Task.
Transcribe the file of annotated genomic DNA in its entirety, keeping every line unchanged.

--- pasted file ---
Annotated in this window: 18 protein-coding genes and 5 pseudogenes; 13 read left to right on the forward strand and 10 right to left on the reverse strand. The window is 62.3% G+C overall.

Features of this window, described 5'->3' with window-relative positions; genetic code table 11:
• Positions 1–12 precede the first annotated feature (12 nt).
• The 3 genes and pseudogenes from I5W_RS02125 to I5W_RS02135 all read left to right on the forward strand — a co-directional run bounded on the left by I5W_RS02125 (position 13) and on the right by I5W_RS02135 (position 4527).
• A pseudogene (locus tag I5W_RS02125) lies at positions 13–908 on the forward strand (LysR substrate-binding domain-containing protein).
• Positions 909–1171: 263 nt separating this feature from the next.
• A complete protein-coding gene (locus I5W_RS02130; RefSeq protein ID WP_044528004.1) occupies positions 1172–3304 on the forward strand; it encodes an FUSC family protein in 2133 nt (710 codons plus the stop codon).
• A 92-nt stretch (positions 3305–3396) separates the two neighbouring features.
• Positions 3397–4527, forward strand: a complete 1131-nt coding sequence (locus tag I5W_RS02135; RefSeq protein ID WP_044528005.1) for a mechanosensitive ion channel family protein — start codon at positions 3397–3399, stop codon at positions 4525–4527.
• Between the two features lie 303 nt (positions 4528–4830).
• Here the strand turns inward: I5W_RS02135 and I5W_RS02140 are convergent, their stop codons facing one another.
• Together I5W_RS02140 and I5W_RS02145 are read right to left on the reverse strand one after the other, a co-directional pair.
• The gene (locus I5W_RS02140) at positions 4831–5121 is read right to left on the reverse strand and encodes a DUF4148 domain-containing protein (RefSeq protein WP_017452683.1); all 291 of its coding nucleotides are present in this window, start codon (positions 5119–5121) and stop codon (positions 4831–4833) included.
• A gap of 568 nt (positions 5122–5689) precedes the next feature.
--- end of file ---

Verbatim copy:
Annotated in this window: 18 protein-coding genes and 5 pseudogenes; 13 read left to right on the forward strand and 10 right to left on the reverse strand. The window is 62.3% G+C overall.

Features of this window, described 5'->3' with window-relative positions; genetic code table 11:
• Positions 1–12 precede the first annotated feature (12 nt).
• The 3 genes and pseudogenes from I5W_RS02125 to I5W_RS02135 all read left to right on the forward strand — a co-directional run bounded on the left by I5W_RS02125 (position 13) and on the right by I5W_RS02135 (position 4527).
• A pseudogene (locus tag I5W_RS02125) lies at positions 13–908 on the forward strand (LysR substrate-binding domain-containing protein).
• Positions 909–1171: 263 nt separating this feature from the next.
• A complete protein-coding gene (locus I5W_RS02130; RefSeq protein ID WP_044528004.1) occupies positions 1172–3304 on the forward strand; it encodes an FUSC family protein in 2133 nt (710 codons plus the stop codon).
• A 92-nt stretch (positions 3305–3396) separates the two neighbouring features.
• Positions 3397–4527, forward strand: a complete 1131-nt coding sequence (locus tag I5W_RS02135; RefSeq protein ID WP_044528005.1) for a mechanosensitive ion channel family protein — start codon at positions 3397–3399, stop codon at positions 4525–4527.
• Between the two features lie 303 nt (positions 4528–4830).
• Here the strand turns inward: I5W_RS02135 and I5W_RS02140 are convergent, their stop codons facing one another.
• Together I5W_RS02140 and I5W_RS02145 are read right to left on the reverse strand one after the other, a co-directional pair.
• The gene (locus I5W_RS02140) at positions 4831–5121 is read right to left on the reverse strand and encodes a DUF4148 domain-containing protein (RefSeq protein WP_017452683.1); all 291 of its coding nucleotides are present in this window, start codon (positions 5119–5121) and stop codon (positions 4831–4833) included.
• A gap of 568 nt (positions 5122–5689) precedes the next feature.